The United States, Australia and the United Nations are mobilising emergency aid to the Philippines as the scale of the devastation unleashed by Super Typhoon Haiyan emerges.
The Pentagon is sending military personnel and equipment to assist with the relief effort following the typhoon, which may have killed more than 10,000 people in what is feared to be the country’s worst natural disaster.
“The United States is already providing significant humanitarian assistance, and we stand ready to further assist the government’s relief and recovery efforts,” US President Barack Obama said in a statement.
Some 90 Marines and sailors, and two KC-130J Hercules aircraft, left Japan for the Philippines on Saturday, with equipment including tilt-rotor aircraft which can operate without runways, Marines Colonel John Peck said.
The Australian government pledged Aus$10 million dollars (US$9.38 million), with Foreign Minister Julie Bishop describing the unfolding tragedy as “absolutely devastating” and on a “massive scale”.
The sum includes Aus$4 million towards a UN global appeal and Aus$3 million for Australian non-government organisations. The aid will include tarpaulins, sleeping mats, mosquito nets, water containers and health and hygiene kits.
A team of Australian medics will leave on Wednesday via a C17 military transport plane from Darwin to join disaster experts already on the ground, the government said, after it disbursed emergency funds worth US$490,000 on Sunday.
Philippine rescue teams were said to be overwhelmed in their efforts to help those whose homes and livelihoods were destroyed after Haiyan ravaged large swathes of the archipelago Friday.
Officials were struggling to cope with the scale of death and destruction, with reports of violent looters and scarcity of food, drinking water and shelter.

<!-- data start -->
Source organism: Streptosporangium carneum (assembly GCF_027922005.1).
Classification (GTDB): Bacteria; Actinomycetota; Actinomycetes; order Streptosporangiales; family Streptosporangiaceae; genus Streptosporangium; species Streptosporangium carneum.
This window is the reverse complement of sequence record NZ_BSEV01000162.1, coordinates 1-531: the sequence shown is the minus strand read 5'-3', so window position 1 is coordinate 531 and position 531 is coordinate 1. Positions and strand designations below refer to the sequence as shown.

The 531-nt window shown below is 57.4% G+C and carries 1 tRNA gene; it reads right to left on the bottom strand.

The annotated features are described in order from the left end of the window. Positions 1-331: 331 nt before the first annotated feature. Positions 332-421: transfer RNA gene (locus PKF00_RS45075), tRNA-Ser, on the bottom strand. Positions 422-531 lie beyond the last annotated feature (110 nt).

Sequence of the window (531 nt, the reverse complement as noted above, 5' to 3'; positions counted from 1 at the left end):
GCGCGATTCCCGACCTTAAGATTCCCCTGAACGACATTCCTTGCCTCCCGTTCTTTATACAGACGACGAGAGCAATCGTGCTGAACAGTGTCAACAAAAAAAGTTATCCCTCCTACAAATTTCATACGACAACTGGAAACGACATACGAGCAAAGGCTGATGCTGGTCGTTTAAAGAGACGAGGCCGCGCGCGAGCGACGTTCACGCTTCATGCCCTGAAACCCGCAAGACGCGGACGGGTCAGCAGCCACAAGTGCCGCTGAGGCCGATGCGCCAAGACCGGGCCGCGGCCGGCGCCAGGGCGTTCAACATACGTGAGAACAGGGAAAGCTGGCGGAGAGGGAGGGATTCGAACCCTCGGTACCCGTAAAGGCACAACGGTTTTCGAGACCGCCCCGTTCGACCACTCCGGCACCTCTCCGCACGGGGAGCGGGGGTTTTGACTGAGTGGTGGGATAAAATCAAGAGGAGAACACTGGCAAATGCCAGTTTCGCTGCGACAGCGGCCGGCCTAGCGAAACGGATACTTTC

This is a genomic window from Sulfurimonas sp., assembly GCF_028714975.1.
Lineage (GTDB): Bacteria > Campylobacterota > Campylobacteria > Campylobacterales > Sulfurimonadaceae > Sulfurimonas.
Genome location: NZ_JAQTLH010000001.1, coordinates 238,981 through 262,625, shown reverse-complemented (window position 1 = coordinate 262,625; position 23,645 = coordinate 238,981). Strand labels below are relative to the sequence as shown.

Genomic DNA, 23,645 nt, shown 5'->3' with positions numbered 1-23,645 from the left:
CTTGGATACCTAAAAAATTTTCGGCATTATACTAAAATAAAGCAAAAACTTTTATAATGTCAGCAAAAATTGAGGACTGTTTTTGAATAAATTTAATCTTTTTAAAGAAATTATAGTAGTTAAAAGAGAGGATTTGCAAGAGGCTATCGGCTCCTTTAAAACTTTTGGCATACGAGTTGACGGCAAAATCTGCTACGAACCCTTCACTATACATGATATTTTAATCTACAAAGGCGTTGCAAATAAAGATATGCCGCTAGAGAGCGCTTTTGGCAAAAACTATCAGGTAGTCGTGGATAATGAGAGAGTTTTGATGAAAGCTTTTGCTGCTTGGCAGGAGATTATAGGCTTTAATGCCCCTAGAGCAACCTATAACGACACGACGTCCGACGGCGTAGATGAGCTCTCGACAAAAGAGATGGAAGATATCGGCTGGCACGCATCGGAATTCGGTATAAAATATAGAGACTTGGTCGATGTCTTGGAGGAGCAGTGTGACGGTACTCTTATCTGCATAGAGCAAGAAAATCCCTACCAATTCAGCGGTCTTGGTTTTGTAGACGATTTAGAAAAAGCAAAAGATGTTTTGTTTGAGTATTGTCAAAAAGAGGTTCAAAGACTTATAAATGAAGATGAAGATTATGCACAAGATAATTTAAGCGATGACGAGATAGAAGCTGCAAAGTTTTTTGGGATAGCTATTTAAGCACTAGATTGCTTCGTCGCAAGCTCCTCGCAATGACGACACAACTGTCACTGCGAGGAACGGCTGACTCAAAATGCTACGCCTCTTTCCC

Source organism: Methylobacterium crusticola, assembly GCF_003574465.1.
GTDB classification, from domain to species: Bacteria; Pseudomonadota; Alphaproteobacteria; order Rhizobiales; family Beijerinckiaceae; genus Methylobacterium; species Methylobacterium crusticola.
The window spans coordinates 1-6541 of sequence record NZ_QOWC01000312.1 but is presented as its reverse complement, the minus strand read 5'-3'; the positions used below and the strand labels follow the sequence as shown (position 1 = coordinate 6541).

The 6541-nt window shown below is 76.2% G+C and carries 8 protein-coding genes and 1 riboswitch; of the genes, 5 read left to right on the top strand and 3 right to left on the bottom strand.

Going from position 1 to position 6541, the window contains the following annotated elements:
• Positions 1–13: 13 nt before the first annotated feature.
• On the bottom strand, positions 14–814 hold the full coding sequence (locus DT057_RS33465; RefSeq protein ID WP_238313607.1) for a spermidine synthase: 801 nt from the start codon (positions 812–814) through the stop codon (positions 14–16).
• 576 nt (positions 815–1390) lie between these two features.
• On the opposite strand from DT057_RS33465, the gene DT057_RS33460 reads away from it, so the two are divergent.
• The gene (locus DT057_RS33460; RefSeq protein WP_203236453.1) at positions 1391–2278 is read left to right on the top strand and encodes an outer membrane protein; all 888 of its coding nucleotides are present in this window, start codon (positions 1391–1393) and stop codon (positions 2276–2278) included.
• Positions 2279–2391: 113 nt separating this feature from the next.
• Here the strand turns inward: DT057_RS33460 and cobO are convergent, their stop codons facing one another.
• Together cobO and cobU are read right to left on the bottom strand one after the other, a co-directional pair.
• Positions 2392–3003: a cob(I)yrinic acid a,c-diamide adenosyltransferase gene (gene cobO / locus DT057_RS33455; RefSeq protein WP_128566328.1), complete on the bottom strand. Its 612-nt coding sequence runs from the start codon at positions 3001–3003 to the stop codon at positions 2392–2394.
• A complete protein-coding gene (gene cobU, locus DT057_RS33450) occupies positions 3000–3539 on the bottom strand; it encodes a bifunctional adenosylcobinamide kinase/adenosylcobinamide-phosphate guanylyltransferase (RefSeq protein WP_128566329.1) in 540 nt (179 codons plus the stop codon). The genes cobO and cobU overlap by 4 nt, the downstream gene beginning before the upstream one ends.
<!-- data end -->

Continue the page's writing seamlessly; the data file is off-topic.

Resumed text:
United Nations leader Ban Ki-moon promised UN humanitarian agencies would “respond rapidly to help people in need”.
The UN children’s fund UNICEF said a cargo plane carrying 60 tonnes of aid including shelters and medicine would arrive in the Philippines Tuesday, to be followed by deliveries of water purification and sanitation equipment.
Pope Francis led 60,000 people in Sunday prayers for the Philippines, urging the faithful to provide “concrete help” to the largely Roman Catholic country.
“Sadly, there are many, many victims and the damage is huge,” he said.
Other aid mobilised for the Philippines includes:
— The European Commission said it would give three million euros ($4 million) towards the relief efforts.
— Britain offered an emergency support package worth $9.6 million. Germany’s embassy in Manila said an initial shipment of 23 tonnes of aid was being flown in and German rescue teams were already at work.
— Like Australia, New Zealand also increased its humanitarian relief on Monday, bringing its total to NZ$2.15 million (US$1.78 million), while Canada has promised up to US$5 million to aid organisations.
— Medecins Sans Frontieres (Doctors Without Borders) said it was sending 200 tonnes of aid including medicine, tents and hygiene kits to arrive mid-week, with the first cargo plane leaving from Dubai on Monday and another from Belgium on Tuesday.
— Taiwan’s government pledged immediate cash aid of US$200,000 and the Singapore government donated US$40,000.
— Oxfam, the British-based relief organisation, said it has sent an assessment team ahead of aid operations.